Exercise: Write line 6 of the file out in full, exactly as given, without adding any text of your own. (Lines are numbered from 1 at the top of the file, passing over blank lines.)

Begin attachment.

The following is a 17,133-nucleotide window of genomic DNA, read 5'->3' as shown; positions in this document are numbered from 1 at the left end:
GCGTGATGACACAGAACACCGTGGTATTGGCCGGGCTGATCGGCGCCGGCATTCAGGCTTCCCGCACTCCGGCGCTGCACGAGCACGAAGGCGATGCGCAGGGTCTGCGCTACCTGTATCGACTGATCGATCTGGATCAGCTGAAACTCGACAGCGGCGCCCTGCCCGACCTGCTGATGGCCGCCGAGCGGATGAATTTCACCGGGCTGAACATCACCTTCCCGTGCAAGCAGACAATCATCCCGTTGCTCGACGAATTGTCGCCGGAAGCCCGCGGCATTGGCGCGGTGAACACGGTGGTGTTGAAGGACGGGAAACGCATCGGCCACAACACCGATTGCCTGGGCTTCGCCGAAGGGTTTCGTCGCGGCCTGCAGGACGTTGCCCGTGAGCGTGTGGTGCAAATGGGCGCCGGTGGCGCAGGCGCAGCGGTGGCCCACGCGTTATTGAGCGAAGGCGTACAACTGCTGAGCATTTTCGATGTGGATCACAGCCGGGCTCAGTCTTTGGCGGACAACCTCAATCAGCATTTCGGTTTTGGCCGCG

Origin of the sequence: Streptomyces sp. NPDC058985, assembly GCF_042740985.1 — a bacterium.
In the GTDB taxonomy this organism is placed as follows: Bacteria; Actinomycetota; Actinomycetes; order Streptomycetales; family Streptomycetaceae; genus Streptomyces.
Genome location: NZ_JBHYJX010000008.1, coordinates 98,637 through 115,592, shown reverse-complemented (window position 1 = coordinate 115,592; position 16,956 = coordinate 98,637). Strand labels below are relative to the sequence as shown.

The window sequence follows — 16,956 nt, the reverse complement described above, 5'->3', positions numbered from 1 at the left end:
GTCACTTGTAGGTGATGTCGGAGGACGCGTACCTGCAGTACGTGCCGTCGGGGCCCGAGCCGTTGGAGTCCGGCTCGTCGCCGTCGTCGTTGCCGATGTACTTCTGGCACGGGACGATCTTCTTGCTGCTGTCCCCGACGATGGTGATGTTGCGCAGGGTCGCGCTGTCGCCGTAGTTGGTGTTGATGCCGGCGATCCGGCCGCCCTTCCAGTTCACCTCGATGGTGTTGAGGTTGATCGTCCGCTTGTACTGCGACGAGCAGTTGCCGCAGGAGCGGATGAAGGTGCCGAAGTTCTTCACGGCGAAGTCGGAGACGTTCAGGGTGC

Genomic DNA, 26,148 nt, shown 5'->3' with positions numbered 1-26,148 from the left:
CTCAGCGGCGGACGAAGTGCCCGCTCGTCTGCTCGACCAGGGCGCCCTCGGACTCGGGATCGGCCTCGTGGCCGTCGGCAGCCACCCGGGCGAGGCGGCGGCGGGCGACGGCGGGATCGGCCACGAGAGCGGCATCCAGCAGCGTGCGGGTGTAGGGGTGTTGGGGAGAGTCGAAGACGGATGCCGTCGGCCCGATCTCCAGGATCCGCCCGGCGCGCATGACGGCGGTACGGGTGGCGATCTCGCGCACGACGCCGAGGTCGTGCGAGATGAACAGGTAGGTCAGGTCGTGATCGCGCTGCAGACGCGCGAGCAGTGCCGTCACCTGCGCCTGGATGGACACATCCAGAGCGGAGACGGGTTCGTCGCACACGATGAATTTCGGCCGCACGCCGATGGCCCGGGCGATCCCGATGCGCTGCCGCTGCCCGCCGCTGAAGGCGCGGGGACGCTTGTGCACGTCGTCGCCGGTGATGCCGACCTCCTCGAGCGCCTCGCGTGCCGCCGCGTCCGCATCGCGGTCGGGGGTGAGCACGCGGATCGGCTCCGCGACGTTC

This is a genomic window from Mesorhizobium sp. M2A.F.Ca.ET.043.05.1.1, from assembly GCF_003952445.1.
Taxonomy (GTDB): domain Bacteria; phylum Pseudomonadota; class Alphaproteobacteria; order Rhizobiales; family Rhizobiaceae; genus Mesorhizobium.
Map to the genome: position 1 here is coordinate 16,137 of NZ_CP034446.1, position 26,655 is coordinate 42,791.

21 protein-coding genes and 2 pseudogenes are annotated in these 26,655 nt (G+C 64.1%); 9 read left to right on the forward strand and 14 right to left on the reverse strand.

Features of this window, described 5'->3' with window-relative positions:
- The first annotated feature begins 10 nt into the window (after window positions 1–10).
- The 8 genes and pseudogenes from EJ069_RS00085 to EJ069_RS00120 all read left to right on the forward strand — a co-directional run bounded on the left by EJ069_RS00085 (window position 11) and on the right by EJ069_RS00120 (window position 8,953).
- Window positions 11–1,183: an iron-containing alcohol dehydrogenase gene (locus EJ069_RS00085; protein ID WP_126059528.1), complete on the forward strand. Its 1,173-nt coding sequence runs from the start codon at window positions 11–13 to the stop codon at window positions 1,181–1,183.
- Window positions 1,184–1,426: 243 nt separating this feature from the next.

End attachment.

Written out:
The window sequence follows — 16,956 nt, the reverse complement described above, 5'->3', positions numbered from 1 at the left end: